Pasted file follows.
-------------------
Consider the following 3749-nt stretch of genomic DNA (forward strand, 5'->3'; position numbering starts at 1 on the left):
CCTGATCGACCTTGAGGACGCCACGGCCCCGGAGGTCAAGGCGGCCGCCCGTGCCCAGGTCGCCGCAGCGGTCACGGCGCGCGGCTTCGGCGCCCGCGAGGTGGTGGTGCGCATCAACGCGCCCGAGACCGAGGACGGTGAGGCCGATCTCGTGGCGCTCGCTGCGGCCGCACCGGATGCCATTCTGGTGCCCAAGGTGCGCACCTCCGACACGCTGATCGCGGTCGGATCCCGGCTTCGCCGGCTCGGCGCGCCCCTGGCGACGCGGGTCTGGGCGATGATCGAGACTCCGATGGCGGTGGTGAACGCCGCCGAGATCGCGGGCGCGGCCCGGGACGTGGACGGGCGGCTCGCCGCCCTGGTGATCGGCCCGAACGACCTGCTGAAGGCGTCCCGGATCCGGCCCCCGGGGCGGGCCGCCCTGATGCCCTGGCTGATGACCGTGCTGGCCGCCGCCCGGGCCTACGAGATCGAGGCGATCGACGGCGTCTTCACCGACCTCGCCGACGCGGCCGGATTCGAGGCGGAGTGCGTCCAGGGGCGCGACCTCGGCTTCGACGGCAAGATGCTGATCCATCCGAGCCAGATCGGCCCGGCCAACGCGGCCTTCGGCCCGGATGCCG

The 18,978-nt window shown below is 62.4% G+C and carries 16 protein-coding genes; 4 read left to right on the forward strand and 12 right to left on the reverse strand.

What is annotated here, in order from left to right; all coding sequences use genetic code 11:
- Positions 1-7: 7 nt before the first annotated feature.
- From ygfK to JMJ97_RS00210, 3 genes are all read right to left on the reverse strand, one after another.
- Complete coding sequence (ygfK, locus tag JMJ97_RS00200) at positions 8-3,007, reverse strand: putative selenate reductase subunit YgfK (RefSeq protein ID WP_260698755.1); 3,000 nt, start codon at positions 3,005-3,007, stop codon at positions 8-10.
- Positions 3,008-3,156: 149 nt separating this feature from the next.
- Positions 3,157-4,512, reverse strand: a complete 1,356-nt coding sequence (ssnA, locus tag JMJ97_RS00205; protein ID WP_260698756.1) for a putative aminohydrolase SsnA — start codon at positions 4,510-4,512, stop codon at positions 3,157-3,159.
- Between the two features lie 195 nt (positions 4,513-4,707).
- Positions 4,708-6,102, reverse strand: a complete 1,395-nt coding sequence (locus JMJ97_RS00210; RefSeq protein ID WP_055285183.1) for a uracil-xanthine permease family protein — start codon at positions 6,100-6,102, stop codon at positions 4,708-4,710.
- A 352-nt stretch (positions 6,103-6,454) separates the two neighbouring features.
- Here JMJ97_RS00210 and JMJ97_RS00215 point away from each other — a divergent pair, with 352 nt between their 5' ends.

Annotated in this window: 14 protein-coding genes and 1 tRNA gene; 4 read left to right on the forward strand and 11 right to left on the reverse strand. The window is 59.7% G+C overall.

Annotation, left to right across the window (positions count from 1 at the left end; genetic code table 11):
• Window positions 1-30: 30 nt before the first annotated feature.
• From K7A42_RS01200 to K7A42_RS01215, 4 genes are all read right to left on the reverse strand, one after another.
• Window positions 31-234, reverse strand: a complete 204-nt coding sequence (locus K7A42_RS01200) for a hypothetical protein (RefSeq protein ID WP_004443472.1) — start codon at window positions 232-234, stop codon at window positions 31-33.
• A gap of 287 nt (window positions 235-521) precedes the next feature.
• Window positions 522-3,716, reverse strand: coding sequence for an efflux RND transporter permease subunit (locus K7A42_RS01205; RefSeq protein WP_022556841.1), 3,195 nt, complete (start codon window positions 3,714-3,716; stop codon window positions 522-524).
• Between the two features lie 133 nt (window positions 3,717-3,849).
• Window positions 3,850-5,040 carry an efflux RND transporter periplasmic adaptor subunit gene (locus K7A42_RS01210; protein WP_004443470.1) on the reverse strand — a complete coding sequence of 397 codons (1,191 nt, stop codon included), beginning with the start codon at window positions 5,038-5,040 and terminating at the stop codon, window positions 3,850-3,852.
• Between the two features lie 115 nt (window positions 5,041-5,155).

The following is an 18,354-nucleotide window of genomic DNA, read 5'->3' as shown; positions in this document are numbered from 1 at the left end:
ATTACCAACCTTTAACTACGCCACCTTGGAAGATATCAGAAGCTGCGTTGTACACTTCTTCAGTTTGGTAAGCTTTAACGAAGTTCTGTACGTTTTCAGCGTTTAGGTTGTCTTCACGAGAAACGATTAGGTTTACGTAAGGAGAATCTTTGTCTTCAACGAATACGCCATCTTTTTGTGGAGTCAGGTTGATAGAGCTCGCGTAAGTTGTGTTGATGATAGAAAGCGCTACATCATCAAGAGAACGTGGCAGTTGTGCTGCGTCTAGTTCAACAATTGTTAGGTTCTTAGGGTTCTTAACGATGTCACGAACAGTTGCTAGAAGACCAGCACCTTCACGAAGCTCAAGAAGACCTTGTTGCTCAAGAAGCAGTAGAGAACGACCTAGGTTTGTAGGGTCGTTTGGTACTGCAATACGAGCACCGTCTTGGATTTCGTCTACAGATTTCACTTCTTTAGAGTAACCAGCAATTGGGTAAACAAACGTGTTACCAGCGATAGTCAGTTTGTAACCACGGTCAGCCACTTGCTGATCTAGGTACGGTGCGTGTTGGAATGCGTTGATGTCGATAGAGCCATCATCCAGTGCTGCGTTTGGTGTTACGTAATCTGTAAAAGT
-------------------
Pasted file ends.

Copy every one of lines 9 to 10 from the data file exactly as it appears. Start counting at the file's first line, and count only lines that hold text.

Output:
- Positions 3,157-4,512, reverse strand: a complete 1,356-nt coding sequence (ssnA, locus tag JMJ97_RS00205; protein ID WP_260698756.1) for a putative aminohydrolase SsnA — start codon at positions 4,510-4,512, stop codon at positions 3,157-3,159.
- Between the two features lie 195 nt (positions 4,513-4,707).